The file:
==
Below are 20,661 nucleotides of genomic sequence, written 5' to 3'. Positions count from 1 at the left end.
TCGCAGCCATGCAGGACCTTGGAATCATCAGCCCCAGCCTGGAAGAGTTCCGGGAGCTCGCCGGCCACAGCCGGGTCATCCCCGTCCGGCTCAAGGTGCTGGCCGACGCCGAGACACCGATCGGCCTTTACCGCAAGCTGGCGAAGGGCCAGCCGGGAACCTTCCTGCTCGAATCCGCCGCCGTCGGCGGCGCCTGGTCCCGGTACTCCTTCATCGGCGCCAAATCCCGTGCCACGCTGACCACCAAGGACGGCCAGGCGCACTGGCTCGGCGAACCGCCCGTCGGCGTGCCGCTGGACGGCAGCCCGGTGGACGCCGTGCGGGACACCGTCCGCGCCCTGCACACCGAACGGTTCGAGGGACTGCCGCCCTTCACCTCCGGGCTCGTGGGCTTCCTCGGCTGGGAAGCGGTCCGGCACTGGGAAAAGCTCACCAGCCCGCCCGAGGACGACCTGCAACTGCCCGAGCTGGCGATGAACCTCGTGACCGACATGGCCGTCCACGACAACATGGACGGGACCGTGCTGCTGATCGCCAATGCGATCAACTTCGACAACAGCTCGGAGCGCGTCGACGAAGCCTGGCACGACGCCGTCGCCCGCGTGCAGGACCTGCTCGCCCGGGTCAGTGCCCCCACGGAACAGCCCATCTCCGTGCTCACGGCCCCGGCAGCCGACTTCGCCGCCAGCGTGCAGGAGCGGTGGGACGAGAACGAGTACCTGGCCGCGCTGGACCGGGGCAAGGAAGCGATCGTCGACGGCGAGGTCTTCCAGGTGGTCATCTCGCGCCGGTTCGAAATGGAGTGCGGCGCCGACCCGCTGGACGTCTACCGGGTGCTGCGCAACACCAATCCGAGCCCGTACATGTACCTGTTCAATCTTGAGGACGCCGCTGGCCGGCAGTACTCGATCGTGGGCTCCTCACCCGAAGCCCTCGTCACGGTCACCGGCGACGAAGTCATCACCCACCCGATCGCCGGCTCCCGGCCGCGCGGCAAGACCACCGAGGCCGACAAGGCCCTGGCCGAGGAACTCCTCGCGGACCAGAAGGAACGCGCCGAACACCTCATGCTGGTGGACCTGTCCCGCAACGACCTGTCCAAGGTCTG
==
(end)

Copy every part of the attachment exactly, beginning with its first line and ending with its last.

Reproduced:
Below are 20,661 nucleotides of genomic sequence, written 5' to 3'. Positions count from 1 at the left end.
TCGCAGCCATGCAGGACCTTGGAATCATCAGCCCCAGCCTGGAAGAGTTCCGGGAGCTCGCCGGCCACAGCCGGGTCATCCCCGTCCGGCTCAAGGTGCTGGCCGACGCCGAGACACCGATCGGCCTTTACCGCAAGCTGGCGAAGGGCCAGCCGGGAACCTTCCTGCTCGAATCCGCCGCCGTCGGCGGCGCCTGGTCCCGGTACTCCTTCATCGGCGCCAAATCCCGTGCCACGCTGACCACCAAGGACGGCCAGGCGCACTGGCTCGGCGAACCGCCCGTCGGCGTGCCGCTGGACGGCAGCCCGGTGGACGCCGTGCGGGACACCGTCCGCGCCCTGCACACCGAACGGTTCGAGGGACTGCCGCCCTTCACCTCCGGGCTCGTGGGCTTCCTCGGCTGGGAAGCGGTCCGGCACTGGGAAAAGCTCACCAGCCCGCCCGAGGACGACCTGCAACTGCCCGAGCTGGCGATGAACCTCGTGACCGACATGGCCGTCCACGACAACATGGACGGGACCGTGCTGCTGATCGCCAATGCGATCAACTTCGACAACAGCTCGGAGCGCGTCGACGAAGCCTGGCACGACGCCGTCGCCCGCGTGCAGGACCTGCTCGCCCGGGTCAGTGCCCCCACGGAACAGCCCATCTCCGTGCTCACGGCCCCGGCAGCCGACTTCGCCGCCAGCGTGCAGGAGCGGTGGGACGAGAACGAGTACCTGGCCGCGCTGGACCGGGGCAAGGAAGCGATCGTCGACGGCGAGGTCTTCCAGGTGGTCATCTCGCGCCGGTTCGAAATGGAGTGCGGCGCCGACCCGCTGGACGTCTACCGGGTGCTGCGCAACACCAATCCGAGCCCGTACATGTACCTGTTCAATCTTGAGGACGCCGCTGGCCGGCAGTACTCGATCGTGGGCTCCTCACCCGAAGCCCTCGTCACGGTCACCGGCGACGAAGTCATCACCCACCCGATCGCCGGCTCCCGGCCGCGCGGCAAGACCACCGAGGCCGACAAGGCCCTGGCCGAGGAACTCCTCGCGGACCAGAAGGAACGCGCCGAACACCTCATGCTGGTGGACCTGTCCCGCAACGACCTGTCCAAGGTCTG